Mar 03 2016

National greenhouse and energy data highlights

The Clean Energy Regulator has released its annual National Greenhouse and Energy Reporting data. The annual data includes financial year statistics of emissions by facilities and emissions by corporations.

The 2014-15 year saw an increase in emissions across Australia. The increase followed the repeal of the carbon tax and increased demand for electricity. Large jumps in emissions by individual corporations can be attributed to brown coal gaining market share as Tasmanian dams have reduced their output as well as changes in the ownership of some power stations. Since the last NGERS, the most notable ownership changes have been the transfer of Macquarie Generation assets to AGL and the sale of Eraring power station to Origin Energy.

Scope 1 and scope 2 emissions are analysed in the data series. Scope 1 emissions are emissions resulting from the direct activity of a facility. These include, but are not limited to, the production of electricity by burning coal, emissions produced from manufacturing processes, such as from the manufacture of cement, emissions from the burning of diesel fuel in trucks and fugitive emissions, such as methane emissions from coal mines. Scope 2 emissions are the emissions caused from the indirect consumption of an energy commodity. These emissions can be from the electricity produced from the burning of coal in another facility. That facility will report those emissions as Scope 1, while another will report that as Scope 2. If a facility or corporate is over a certain threshold, then they are obligated to report to NGERS. The thresholds for facilities and corporations can be found here.

The CER lists the top 10 emitters for scope 1 emissions in their media release. However, the top 10 includes some double counting of emissions and the splitting of emission from power stations which have been sold in the financial year. The Australian Conservation Foundation (ACF), released a report following the release of the NGERS data, labelled, “Australia’s 10 biggest climate polluters”. Tables 1 and 2 show the top 10 emitters and their market share across the NEM for both, Scope 1 + Scope 2 emissions and Scope 1 emissions alone. It is worth noting that the top 10 companies also produced the bulk of the electricity in the NEM – generating a total of 80 per cent of electricity in 2014-15[i] to meet the demand of business and residential users.

Table 1: Top 10 emitters (Scope 1 + Scope 2) and the proportion on energy generator across the NEM (ACF approach)*

Controlling Company

Scope 1 + Scope 2 emissions       (t CO2-e)

NEM generation (MWh)

NEM market share

AGL ENERGY

42,567,272

47,020,616

25%

GDF SUEZ AUSTRALIAN ENERGY

26,201,579

20,745,710

11%

ENERGYAUSTRALIA

20,957,838

20,353,810

11%

RIO TINTO

18,351,174

1,218,218

1%

ORIGIN ENERGY

17,142,797

20,961,512

11%

STANWELL CORPORATION

14,786,967

17,877,415

9%

ALCOA AUSTRALIA

13,706,890

1,270,122

1%

CS ENERGY

13,284,258

21,269,169

11%

GLENCORE HOLDINGS

11,115,287

N/A

N/A

WOODSIDE PETROLEUM

10,087,746

N/A

N/A

Source: esaa analysis of CER and NEM-Review data

 

Table 2: Top 10 emitters (Scope 1) and the proportion on energy generator across the NEM*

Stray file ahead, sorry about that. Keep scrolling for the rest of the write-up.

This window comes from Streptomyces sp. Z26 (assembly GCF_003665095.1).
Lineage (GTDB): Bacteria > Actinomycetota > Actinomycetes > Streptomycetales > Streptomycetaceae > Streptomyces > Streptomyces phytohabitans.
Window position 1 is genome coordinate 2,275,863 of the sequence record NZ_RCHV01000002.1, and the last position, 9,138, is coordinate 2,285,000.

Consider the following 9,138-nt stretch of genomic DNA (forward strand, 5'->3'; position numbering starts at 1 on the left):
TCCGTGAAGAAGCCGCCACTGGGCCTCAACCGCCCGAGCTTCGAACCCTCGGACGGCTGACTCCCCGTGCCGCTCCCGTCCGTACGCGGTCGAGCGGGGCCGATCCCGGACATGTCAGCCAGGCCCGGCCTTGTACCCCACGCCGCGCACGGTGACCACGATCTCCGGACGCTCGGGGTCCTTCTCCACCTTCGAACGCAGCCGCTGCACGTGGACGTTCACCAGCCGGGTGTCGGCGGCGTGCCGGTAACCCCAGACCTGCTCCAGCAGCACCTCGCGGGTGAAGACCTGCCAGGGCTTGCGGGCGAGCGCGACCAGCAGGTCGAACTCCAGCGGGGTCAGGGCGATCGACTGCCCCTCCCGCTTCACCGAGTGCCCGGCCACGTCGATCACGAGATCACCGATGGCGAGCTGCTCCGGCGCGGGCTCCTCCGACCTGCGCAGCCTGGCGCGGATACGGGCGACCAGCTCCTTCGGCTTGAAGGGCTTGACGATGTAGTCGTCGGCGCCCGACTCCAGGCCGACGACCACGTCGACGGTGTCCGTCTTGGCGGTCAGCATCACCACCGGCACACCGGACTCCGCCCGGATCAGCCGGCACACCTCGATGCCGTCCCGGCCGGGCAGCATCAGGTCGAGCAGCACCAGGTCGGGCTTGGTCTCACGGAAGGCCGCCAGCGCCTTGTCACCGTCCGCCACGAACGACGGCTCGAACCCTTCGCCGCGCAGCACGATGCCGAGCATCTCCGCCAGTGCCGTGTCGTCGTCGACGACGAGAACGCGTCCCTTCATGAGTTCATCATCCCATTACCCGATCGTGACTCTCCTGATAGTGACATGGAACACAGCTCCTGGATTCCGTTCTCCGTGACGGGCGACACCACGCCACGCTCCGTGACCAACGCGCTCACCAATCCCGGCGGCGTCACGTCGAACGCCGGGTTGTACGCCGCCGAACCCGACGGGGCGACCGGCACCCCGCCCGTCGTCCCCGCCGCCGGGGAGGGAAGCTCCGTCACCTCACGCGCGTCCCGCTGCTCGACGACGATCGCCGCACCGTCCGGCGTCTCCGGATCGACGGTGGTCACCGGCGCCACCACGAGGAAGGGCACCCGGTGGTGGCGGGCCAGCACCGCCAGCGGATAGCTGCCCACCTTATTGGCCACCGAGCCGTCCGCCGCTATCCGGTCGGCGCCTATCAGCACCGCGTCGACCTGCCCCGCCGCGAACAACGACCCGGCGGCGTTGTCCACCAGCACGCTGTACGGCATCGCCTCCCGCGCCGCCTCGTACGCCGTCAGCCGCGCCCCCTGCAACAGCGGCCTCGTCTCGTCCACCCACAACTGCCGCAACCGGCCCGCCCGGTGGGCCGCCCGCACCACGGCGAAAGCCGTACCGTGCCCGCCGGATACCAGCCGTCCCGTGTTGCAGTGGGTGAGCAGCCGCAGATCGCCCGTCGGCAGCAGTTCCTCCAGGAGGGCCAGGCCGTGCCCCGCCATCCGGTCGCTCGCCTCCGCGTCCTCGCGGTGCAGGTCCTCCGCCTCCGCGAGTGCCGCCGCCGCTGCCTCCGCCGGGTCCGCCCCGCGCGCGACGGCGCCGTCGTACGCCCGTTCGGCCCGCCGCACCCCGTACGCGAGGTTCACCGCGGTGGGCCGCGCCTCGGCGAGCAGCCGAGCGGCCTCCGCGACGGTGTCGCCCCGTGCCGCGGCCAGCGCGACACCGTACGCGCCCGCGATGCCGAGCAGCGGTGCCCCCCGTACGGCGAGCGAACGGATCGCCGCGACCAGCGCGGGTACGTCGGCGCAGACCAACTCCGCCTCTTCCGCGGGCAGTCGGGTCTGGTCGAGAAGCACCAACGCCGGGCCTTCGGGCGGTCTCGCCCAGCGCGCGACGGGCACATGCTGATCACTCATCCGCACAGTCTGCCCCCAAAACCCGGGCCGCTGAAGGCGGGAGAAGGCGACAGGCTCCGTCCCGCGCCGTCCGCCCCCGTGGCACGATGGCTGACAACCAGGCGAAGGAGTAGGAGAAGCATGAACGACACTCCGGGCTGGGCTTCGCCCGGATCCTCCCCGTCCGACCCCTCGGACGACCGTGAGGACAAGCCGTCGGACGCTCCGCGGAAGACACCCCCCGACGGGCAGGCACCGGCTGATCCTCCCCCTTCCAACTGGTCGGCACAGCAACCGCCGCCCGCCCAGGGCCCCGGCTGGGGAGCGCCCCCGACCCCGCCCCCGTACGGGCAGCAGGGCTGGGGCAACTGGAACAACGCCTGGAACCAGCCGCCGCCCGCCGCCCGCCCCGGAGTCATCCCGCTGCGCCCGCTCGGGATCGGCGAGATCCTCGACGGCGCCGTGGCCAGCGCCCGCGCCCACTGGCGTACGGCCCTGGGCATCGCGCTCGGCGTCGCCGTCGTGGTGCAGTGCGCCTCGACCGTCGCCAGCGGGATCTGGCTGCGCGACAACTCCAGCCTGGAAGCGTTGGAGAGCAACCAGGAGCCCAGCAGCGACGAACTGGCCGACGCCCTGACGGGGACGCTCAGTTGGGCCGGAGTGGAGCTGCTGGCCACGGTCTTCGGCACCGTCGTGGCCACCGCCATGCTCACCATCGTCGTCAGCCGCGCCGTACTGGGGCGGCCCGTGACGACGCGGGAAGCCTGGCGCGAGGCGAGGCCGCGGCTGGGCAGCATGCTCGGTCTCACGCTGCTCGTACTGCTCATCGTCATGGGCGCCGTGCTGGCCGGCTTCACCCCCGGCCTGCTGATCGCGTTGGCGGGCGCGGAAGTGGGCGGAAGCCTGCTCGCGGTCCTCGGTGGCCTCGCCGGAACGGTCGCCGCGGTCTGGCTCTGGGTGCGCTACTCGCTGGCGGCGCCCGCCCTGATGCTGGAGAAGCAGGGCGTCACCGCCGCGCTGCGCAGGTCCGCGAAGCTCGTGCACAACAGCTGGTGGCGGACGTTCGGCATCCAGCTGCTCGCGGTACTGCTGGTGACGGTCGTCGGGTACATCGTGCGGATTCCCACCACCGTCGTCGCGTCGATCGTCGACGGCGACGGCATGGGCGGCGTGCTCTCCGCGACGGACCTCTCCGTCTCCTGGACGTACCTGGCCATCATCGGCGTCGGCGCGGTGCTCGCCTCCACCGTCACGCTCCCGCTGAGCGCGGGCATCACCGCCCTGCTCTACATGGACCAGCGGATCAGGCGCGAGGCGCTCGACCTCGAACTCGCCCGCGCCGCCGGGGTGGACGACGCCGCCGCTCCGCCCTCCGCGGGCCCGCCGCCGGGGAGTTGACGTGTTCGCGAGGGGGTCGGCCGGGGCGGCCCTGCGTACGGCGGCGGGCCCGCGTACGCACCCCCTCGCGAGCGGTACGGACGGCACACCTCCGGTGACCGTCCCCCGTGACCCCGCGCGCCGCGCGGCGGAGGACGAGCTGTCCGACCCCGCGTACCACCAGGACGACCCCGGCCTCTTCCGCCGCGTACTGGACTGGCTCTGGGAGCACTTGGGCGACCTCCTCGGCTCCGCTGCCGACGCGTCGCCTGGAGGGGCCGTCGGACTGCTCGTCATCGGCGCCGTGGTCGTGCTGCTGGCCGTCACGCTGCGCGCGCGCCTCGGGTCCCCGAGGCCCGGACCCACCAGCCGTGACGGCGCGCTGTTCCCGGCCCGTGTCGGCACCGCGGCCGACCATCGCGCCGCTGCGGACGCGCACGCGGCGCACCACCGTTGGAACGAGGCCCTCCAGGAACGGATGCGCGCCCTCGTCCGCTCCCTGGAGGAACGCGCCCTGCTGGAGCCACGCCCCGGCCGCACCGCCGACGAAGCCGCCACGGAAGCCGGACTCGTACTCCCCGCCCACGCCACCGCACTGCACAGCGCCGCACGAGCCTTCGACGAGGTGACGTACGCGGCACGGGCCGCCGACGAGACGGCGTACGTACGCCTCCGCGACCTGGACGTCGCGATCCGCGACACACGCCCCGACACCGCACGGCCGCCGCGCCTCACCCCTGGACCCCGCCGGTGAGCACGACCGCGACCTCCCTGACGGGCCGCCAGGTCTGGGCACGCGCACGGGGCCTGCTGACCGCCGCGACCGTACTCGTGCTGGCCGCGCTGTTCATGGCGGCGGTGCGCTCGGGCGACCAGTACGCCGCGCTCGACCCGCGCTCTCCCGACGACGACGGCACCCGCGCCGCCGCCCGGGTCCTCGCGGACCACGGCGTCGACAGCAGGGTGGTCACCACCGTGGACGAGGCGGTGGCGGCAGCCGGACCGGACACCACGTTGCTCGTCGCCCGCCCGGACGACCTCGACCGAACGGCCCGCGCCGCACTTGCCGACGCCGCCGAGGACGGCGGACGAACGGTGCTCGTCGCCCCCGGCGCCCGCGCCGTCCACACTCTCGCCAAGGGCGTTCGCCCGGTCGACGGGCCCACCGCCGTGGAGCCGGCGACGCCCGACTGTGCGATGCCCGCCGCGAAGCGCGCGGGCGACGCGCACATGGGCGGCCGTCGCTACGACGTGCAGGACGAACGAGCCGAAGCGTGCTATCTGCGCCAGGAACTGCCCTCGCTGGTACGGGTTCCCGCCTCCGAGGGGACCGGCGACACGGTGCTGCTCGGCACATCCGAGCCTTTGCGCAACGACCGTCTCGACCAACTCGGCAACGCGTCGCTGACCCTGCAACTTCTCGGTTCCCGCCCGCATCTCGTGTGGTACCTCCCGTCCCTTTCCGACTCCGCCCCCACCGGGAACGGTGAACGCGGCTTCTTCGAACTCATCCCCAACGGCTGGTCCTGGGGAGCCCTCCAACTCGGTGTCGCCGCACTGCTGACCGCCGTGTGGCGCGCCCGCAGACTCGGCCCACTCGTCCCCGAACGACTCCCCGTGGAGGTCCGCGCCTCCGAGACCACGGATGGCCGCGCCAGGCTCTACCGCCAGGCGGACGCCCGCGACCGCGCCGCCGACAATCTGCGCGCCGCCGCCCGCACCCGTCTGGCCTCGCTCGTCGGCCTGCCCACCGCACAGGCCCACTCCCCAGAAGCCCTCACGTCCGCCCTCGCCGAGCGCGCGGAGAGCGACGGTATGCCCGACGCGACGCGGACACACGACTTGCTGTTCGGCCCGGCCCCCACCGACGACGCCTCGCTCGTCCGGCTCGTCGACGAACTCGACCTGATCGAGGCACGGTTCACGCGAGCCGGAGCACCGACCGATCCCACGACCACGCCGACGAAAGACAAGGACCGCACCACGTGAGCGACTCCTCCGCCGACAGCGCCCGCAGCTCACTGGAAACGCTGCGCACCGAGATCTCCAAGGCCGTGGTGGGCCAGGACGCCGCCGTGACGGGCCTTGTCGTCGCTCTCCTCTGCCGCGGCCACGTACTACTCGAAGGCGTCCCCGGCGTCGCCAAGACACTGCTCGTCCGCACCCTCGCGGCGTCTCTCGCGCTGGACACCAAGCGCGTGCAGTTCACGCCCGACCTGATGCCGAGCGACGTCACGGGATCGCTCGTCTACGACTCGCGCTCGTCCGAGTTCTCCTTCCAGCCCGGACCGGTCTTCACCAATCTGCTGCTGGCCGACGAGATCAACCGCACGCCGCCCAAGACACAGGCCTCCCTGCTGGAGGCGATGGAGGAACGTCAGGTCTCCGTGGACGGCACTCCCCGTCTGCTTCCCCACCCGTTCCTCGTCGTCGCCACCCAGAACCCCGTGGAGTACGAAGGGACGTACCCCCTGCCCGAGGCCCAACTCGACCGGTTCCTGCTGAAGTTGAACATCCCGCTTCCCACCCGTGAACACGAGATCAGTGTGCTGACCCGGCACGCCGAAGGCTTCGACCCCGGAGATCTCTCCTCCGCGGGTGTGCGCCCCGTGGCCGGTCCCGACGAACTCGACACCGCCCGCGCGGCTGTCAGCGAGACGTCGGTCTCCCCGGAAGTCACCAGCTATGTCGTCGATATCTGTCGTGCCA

Controlling Company

Scope 1 emissions

NEM generation

NEM market share

AGL ENERGY

42,058,787

47,020,616

25%

GDF SUEZ AUSTRALIAN ENERGY

25,998,603

20,745,710

11%

ENERGYAUSTRALIA HOLDINGS

20,595,391

20,353,810

11%

ORIGIN ENERGY

16,743,130

20,961,512

11%

STANWELL CORPORATION

14,737,132

17,877,415

9%

CS ENERGY

13,131,828

21,269,169

11%

WOODSIDE PETROLEUM

10,080,219

N/A

N/A

GLENCORE HOLDINGS

9,017,938

N/A

N/A

RIO TINTO

8,992,286

1,218,218

1%

SYNERGY

7,721,908

N/A

N/A

Source: esaa analysis of CER and NEM-Review data

Due to the removal of Alcoa Australia, the total percentage of the NEM generation from the top 10 decreases 1 per cent to 79 per cent. However, there is now the inclusion of Synergy, which is the largest supplier in Western Australia. In 2014-15, they accounted for 43.2 per cent of electricity generation in the Western Australia Wholesale Electricity Market.

Australia’s energy mix is changing. The companies which are labelled Australia’ top emitters are also leading the way in changing Australia’s energy mix. In 2013-14 the companies listed in table 2 owned 39 per cent of installed wind generation across the NEM, with a further 19 per cent of the total installed wind generation in Western Australia[ii].

Along with the high percentage share of wind generation, the companies listed in tables 1 and 2 also have stakes in hydro, solar PV and storage. AGL Energy has recently commissioned two large scale solar plants in Nyngan and Broken Hill, Nyngan being the largest in Australia.

*Changes to NGERS raw data are as follows: Ozgen Holdings has also been removed as the emissions for Callide C are counted under CS Energy’s figures. GDF SUEZ represents both Loy Yang Power Holdings and IPM Limited. Due to AGL Energy acquiring Macquarie Generation and all their generation assets in September 2014, the emissions from the generation assets prior to the transfer are reported under Macquarie Generation in the raw NGERS data, in tables 1 and 2, AGL Energy and Macquarie Generation emissions have been aggregated.


[i] EGA 2015

[ii] Ibid

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